Director: Kenneth Branagh Screenwriter: Michael Green Cast: Tom Bateman, Annette Bening, Kenneth Branagh, Russell Brand, Ali Fazal, Dawn French, Gal Gadot, Armie Hammer, Rose Leslie, Emma Mackey, Sophie Okonedo, Jennifer Saunders, Letitia Wright Distributor: 20th Century Studios Running Time: 127 min. MPAA: PG-13

After helming Murder on the Orient Express, Kenneth Branagh’s second film based on Agatha Christie’s Poirot murder mystery series is…better. Death on the Nile doesn’t feel nearly as rigid or awkward in trying to stage a compelling and sophisticated tale of murder most foul. It’s a better shot, has better pacing, and a cast that mostly shines. It’s still far from being one of the more definitive takes on the classic story but just narrowly pushes out an enthralling picture, if not mixed in its results.

Branagh returns to the role of Poirot with a few lessons learned from the last movie. He doesn’t try too hard with the character this time, whether it’s with his obsessive nature of keeping things orderly or his comically large mustache being too large. Poirot does feel more fleshed out in this picture considering there’s less of a rush to push him into a case. We get a flashback of his time during the war, witness him having a quiet moment at a club, and even get some inklings to his romantic life that seems to be as shadowy as everything else in his past. If Branagh doesn’t exactly look the part, he at least builds up the character well, despite not having the same physical build (he really doesn’t want to go fat and bald, does he?).

Poirot’s adventures take him to Egypt to attend the wedding of Simon Doyle (Armie Hammer) and Linnet Ridgeway (Gal Gadot). The two had met at a nightclub many months ago when Simon was originally set to engage the passionate Jackie (Emma Mackey). Jackie, however, won’t let that love die and follows this couple all the way to their honeymoon cruise on the S.S. Karnak. The trip down the Nile may seem awkward with your stalking ex but it’s made even more awkward by the slew of colorful yet conspiring characters. Linnet’s godmother of Marie Van Schuyler (Jennifer Saunders) has a despisement of wealth for having just discovered communism and her nurse Mrs. Bowers (Dawn French) seems to kinda/sorta go along with it. A former lover of Linnet, Linus (Russell Brand), attends with a tight lip that he takes care to only speak when his doctor services are required. Andrew (Ali Fazal) is Linnet’s lawyer and seems awfully eager to get her to sign some papers on her honeymoon. So when Linnet turns up dead, everybody’s a suspect. And just in case Poirot seems distant from this case, his friend of Bouc (Tom Bateman) becomes involved, as well as his painting mother Euphemia (Annette Bening).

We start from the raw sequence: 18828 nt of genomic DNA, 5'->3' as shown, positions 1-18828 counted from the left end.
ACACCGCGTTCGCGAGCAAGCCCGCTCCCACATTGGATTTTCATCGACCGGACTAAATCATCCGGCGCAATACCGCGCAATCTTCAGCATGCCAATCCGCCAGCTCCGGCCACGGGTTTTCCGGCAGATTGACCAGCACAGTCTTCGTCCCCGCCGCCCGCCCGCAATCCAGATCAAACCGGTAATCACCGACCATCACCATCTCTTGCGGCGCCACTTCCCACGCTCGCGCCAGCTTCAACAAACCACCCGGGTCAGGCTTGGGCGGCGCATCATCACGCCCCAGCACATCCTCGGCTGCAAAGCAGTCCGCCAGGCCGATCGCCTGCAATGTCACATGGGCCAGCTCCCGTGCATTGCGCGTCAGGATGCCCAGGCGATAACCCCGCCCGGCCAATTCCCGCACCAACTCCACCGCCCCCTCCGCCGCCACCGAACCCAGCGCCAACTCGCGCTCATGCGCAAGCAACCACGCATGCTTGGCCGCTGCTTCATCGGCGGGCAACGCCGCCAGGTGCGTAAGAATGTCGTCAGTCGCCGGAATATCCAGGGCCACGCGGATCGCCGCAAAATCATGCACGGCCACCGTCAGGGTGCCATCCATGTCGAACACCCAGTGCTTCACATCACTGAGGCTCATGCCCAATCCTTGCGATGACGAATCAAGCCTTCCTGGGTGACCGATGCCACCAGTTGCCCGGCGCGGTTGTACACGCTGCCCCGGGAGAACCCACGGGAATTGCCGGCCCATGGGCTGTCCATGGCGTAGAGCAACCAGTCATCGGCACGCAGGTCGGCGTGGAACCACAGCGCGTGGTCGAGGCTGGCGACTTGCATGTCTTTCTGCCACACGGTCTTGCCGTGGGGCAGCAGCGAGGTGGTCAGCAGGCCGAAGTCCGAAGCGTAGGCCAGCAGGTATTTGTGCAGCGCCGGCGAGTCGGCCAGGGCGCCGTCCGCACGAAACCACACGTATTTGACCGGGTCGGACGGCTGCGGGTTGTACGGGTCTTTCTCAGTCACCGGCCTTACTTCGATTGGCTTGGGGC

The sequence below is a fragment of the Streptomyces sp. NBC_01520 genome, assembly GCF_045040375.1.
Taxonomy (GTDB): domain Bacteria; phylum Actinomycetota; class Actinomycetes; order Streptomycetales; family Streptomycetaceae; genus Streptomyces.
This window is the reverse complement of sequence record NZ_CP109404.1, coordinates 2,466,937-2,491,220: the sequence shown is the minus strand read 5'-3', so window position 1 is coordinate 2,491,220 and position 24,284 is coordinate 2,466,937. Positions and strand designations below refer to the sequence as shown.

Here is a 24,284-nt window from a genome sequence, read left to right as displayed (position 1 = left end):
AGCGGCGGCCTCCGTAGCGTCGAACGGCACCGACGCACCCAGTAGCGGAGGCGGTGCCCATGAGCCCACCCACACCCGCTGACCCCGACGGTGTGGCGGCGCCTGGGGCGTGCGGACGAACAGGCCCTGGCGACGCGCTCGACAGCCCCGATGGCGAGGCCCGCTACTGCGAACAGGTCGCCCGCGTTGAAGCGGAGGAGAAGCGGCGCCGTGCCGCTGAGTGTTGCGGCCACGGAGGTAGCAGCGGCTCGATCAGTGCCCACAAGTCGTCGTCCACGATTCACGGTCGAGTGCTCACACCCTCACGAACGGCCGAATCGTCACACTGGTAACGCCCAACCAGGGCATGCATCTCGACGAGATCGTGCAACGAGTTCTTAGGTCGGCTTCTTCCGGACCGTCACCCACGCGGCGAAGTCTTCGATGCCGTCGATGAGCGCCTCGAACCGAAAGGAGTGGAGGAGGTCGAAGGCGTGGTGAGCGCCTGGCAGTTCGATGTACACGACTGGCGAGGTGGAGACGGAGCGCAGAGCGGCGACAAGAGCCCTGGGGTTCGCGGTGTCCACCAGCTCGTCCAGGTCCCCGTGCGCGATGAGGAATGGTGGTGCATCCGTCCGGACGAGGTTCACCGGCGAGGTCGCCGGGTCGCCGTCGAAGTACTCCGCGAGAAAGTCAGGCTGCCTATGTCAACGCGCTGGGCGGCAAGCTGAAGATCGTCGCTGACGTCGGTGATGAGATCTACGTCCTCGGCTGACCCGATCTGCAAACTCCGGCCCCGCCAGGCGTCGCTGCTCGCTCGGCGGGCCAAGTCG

There are a few standout performances here but none are more compelling than Sophie Okonedo in the role of the jazz singer Salome Otterbourne. She dominates the screen for the few times she graces it, whether she’s singing a swinging number or being interviewed by Poirot. There’s also her daughter, played by Letitia Wright in a perfectly pensive mode considering both the untrusting nature of her mother and hoping she’ll accept her romance with Bouc.

Sadly, there are some performances that fall short. Gadot’s portrayal leaves a lot be desired for a character who has to seem both fearful and eccentric. Brand’s cautious approach to Linus is very underwhelming that he feels less suspicious and more out of place. Performances like these really make one appreciate the sexiness of Okonedo and the effortless charm of Saunders and French. They also showcase how the ensemble is more of a mixed bag. That being said, when compared to Murder on the Orient Express, I’ll gladly take a handful of strong performances than a whole batch of stuffy ones.

Death on the Nile at least looks good and has great pacing to make up for the uneven acting. It still doesn’t feel like Poirot but it certainly looks like a sophisticated Branagh movie, complete with beautiful exterior shots and clever blocking for the interiors. A good but not great attempt at Poirot, feeling more closer to Branagh’s ego than Christie’s writing.

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